Absolutely Fabless

Chris Miller’s Chip War begins with a stirring account of US Navy operations in the Taiwan Strait in 2020. With China lobbing missiles into the sea, the USS Mustin toughs it out by flying the Stars and Stripes. The US government had recently revised its Entity List – previously a set of limits on exporting materials or technology with military applications, so, you know, please don’t send uranium to Iran or missiles to North Korea. But now the Entity List had been significantly tightened, and included a ban on shipping computer chips to China, itself a warning shot fired at Huawei, the Chinese manufacturer that was drastically under-cutting the international competition.

Miller links all this bluster to the “must-have” commodity of 2020, the Apple iPhone 12, an item crucial to the profits of its manufacturers in China and its distributors in the United States and all around the world. The iPhone 12, it turns out, is unable to function without something called the A14 chip, which at the time was exclusively made by the Taiwan Semiconductor Manufacturing Company (TSMC), a company that is responsible for 37% of the planet’s annual computing power. The Taiwanese chip fabrication market has a stranglehold on global commerce, and the power to shut down most modern production lines. It comes as no coincidence that the sabre-rattling in evidence began in the middle of the COVID-19 pandemic, when the fragility of the global supply chain had been amply demonstrated.

TSMC was founded in 1987 by Morris Chang, a man of Chinese extraction who had served for 25 years as a prominent figure in Texas Instruments. It had been Chang, in fact, who accompanied Texas Instruments’ Mark Shepherd to Taiwan in an almost-disastrous business trip in 1968, where the chippy Texan bristled at the serving of his steak with soy sauce, and almost lumped the economics minister for saying that intellectual property was a colonialist bullying tool. Despite such potential wrenches in the works, Texas Instruments had a Taiwanese chip factory by 1969. Passed over at TI for the job of CEO, Chang was eventually lured back to Taiwan to establish TSMC, for which a bunch of Taiwanese businessmen ponied up much of the funding, after some sinister arm-twisting from the Taiwanese authorities.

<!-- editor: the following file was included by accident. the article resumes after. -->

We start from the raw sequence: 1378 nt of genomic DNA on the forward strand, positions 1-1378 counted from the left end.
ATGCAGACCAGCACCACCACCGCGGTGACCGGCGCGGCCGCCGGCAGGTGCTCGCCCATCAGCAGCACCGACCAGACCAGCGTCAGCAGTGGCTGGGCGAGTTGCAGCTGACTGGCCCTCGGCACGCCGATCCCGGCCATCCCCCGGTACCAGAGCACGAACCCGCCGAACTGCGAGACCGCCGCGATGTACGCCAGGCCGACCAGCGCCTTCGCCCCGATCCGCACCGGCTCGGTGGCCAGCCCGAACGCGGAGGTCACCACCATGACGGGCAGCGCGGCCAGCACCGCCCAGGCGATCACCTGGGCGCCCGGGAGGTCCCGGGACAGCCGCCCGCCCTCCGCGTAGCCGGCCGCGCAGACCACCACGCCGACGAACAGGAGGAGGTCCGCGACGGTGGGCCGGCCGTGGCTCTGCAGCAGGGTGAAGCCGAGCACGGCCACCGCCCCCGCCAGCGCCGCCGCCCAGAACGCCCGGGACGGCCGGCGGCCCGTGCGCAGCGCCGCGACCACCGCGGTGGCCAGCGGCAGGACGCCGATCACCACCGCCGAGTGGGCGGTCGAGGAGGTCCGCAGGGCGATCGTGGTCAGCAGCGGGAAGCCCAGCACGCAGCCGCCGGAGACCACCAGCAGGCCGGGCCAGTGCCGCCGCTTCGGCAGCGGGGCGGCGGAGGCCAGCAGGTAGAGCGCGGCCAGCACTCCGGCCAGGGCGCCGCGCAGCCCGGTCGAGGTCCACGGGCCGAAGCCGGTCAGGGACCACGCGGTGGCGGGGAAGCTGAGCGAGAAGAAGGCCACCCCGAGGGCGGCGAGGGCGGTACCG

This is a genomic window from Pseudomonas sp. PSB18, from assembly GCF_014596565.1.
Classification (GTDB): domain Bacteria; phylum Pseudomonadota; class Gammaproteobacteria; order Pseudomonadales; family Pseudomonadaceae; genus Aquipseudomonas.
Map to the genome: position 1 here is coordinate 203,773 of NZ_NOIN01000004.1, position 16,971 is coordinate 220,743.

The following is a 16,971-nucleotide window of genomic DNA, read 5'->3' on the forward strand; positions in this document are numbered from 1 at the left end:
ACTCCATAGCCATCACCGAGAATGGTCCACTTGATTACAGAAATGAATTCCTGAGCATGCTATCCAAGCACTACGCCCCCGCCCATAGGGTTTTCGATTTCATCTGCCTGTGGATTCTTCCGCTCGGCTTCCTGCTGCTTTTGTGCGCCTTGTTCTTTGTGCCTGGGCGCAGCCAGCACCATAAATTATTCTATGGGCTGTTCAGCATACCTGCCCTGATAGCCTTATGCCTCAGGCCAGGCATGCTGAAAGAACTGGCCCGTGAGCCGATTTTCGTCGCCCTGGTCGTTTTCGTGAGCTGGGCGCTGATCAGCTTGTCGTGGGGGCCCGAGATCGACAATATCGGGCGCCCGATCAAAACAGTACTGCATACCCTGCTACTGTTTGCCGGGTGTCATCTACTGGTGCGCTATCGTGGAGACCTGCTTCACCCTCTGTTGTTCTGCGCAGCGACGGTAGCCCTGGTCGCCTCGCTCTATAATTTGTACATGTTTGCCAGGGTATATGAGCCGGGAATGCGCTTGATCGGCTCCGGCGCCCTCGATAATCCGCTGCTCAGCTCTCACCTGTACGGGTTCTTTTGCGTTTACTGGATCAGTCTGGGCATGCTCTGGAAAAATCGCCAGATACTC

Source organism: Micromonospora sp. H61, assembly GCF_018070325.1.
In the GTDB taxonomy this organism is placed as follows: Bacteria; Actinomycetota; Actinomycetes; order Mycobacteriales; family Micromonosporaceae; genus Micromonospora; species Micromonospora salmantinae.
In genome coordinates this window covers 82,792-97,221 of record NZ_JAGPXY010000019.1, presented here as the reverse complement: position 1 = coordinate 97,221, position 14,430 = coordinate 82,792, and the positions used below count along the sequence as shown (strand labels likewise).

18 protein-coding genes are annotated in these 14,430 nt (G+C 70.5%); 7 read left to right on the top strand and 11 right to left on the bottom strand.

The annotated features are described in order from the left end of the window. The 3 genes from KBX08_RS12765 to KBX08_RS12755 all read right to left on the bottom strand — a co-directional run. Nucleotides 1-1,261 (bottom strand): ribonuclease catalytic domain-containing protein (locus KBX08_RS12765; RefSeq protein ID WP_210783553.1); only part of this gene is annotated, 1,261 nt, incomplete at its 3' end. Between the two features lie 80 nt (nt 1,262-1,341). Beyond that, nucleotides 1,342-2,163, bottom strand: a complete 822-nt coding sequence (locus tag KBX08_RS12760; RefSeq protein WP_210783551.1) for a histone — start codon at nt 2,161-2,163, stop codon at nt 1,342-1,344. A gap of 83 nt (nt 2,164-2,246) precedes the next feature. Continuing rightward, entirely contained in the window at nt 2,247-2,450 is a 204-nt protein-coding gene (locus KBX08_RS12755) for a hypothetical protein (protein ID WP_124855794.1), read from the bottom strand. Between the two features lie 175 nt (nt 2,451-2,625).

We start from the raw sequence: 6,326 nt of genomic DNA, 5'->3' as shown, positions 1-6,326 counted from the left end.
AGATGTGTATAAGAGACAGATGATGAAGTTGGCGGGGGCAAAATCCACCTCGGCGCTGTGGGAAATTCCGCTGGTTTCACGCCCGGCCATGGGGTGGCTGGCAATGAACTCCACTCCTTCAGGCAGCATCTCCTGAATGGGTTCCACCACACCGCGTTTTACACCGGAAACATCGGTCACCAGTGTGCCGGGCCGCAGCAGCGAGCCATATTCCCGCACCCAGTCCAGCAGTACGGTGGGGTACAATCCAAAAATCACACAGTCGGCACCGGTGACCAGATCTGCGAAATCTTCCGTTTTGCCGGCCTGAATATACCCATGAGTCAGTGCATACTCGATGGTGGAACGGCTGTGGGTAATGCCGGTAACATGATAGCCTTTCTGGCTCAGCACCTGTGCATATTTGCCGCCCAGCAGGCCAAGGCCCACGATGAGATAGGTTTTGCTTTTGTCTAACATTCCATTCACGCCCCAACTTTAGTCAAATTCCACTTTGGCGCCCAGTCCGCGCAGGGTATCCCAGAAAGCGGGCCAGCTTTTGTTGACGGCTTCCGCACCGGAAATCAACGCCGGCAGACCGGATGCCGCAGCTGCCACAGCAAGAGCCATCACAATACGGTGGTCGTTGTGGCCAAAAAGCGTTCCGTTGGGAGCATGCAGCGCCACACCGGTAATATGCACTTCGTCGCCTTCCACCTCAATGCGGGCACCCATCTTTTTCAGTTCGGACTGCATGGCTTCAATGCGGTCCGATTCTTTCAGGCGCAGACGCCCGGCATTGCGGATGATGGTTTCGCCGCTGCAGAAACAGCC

Miller suggests that the People’s Republic of China was aware of the implications and importance of semiconductors as early as the 1960s, but had already shot itself in the foot by sending all its best scientists into the countryside for “re-education”. It was only with the grand reforms of Deng Xiaoping in the 1980s, particularly the massive investment in high-tech industries around the soon-to-be-handed-over Hong Kong, that China really got going in high technology at all. But even then, its integrated circuits turned out to be sub-par, sometimes with only one in a thousand functioning as planned. Instead, China’s high-tech industries started to fudge the science part.

This, as Miller chronicles, turned many of them into “fabless” manufacturers – companies that lacked fabrication facilities to buy their own chips, but instead bought them in from somewhere else. As computer chips became crucial components in everything – not just computers, but also cars, fridges, and children’s toys (not to mention missiles), the PRC even leaned on its ideological enemies, bending over backwards to let Chang establish a Shanghai division of TSMC in 2000, even to the extent of allowing special permission for an on-site Christian church. But that was then; this is now, and the 2020s see a number of enclosures sweeping the world – of borders, of supply chains, and even of data. Xi Jinping is now scrambling to bring China’s chip manufacture up to a global standard.

“World War II was decided by steel and aluminium,” writes Miller, “and followed shortly thereafter by the Cold War, which was defined by atomic weapons. The rivalry between the United States and China may well be determined by computing power.” With Taiwan stuck in the middle.

Jonathan Clements is the author of A Brief History of China. Chris Miller’s Chip War: The Fight for the World’s Most Critical Technology is published by Simon & Schuster.

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